Students and global health experts share their experiences working with communities.

Category: ‘Desola

Long days, short (summer) weeks…. Wrapping up a remote global health practicum

It’s hard to believe that my practicum experience is almost over and that the summer’s almost gone! I keep asking myself where all the time went. For my practicum experience, I have been working with UNC Gillings Zambia on the ARCH study. The goal of the ARCH study is to optimize birth outcomes in low-resources settings, by using household surveillance to gain a better understanding of the social and clinical factors that may affect pregnancy outcomes in women of reproductive age. I think that one of the best parts of the study is that it allows the study team to follow women of reproductive age, from preconception to at least one year after the end of their pregnancy, in the event that they become pregnant during the course of the study. In addition, the study also follows children under the age of 2, to gain a better understanding about factors that impact the health of young children. Thus far, I have learned quite a bit from the study, mostly related to the implementation of such a large-scale study.

One of the most important lessons that I have learned so far has been the importance of flexibility and being willing to adapt to a new situation. At the beginning of my practicum, my preceptor and I thought that it would be most helpful if I worked on developing standard operating procedures (SOPs) for various aspects of the study. As time progressed, it became clear that there were other aspects of study implementation that would be a better fit. As such, we have pivoted from working on SOPs to developing recruitment and training materials. It has been an interesting learning experience, thinking about how best to simplify the language from protocols, written for technical experts, to informationals that can be understood by study participants. I’ve also learned a lot about the seemingly small aspects of study implementation that I had only briefly thought about. As I’ve been charged with drafting some of the training materials and schedules, I find myself thinking about the most pertinent parts of the study protocols and how to engage study staff when they might have days’ worth of training in their future. All in all, it’s been a truly educational experience.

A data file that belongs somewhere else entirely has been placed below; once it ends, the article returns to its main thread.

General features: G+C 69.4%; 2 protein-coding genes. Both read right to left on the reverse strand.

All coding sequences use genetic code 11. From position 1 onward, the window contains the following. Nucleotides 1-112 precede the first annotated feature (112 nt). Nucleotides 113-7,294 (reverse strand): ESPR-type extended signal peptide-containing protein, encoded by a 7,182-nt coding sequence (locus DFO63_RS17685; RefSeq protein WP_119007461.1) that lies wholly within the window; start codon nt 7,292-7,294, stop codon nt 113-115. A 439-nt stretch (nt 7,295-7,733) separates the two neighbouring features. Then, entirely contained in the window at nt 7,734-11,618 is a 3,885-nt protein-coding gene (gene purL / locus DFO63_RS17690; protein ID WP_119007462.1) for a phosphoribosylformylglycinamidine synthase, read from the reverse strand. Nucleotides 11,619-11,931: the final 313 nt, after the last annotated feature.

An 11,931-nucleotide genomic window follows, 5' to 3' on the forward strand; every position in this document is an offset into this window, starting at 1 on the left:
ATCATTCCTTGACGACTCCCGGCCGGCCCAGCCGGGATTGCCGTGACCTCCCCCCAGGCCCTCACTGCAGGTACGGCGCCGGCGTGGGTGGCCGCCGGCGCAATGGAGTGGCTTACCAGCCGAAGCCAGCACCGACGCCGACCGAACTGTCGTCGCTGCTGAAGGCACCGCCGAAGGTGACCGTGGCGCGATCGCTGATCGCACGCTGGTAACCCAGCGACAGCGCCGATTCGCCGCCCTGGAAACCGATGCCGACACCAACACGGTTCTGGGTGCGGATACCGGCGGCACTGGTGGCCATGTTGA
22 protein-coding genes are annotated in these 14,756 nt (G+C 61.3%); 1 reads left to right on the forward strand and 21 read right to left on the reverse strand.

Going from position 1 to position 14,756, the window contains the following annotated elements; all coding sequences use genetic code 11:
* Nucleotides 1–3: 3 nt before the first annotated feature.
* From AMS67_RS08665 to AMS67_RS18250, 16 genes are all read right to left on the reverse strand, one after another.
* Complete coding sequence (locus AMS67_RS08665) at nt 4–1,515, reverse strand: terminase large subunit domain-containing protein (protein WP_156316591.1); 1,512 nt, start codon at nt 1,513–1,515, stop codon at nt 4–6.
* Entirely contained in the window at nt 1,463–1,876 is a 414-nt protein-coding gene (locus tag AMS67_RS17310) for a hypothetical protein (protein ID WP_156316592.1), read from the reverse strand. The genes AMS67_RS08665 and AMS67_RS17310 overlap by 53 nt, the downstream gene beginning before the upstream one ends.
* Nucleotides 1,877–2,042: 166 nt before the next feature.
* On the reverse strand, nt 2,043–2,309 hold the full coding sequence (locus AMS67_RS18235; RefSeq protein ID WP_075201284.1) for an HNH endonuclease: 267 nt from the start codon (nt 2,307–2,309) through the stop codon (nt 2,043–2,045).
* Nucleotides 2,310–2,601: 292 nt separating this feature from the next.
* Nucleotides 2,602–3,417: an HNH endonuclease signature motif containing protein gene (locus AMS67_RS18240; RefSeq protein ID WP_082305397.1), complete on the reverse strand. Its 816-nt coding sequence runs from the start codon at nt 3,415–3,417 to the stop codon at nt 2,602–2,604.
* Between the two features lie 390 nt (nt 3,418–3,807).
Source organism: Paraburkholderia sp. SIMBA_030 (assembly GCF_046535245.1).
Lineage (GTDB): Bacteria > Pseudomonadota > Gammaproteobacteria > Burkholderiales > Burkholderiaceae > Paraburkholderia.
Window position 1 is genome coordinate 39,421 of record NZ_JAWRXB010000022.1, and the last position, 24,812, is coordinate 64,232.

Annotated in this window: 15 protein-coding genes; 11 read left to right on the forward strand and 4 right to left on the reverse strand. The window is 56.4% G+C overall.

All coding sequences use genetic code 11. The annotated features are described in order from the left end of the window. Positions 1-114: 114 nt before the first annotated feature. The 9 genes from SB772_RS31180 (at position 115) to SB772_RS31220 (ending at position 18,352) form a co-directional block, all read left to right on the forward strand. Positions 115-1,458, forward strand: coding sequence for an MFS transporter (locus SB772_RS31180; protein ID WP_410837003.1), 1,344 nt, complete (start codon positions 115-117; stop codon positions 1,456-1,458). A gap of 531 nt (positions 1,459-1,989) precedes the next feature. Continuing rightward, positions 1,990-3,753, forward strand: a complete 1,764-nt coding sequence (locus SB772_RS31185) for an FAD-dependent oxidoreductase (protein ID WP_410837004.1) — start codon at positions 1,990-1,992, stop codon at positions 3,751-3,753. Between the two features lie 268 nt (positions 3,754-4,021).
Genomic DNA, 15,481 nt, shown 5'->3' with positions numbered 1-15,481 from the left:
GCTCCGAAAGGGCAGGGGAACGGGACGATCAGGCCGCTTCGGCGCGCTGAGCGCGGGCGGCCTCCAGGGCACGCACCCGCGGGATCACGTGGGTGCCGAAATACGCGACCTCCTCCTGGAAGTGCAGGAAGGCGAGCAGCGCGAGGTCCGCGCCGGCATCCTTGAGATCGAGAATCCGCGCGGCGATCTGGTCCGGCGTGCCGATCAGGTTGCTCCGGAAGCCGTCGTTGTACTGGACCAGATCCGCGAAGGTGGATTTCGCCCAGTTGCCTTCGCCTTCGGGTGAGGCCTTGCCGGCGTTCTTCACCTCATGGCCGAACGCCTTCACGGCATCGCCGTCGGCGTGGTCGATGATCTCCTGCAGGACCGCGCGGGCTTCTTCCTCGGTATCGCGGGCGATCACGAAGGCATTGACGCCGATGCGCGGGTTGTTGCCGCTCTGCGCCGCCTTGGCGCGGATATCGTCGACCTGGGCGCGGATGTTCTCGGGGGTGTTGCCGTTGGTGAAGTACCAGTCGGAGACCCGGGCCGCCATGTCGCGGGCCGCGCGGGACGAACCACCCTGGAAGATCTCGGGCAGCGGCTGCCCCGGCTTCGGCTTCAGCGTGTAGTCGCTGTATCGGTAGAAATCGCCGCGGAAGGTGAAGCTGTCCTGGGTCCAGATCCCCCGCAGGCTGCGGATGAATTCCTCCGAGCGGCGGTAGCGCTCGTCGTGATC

It might not come as a surprise that one of the most challenging aspects of the practicum experience has been my inability to meet most of the people that I’m working with in person. I have tried to keep in touch via email. My preceptor has also been wonderful, as we decided to meet on a weekly basis, just to touch bases. I think that the weekly meetings have been helpful and have provided more opportunity for direct feedback. At this point, we have talked about extending my practicum, but I still don’t think that I will be able to see the actual start of the ARCH study. That said, I plan to follow the study closely and look forward to learning more about the results of the survey.

Lastly, I’m looking forward to enjoying the last weeks of summer, prior to the beginning of the semester. I’m very excited about starting the second year and can’t wait to meet in person!

– ‘Desola

Global Health Practicum in the time of COVID-19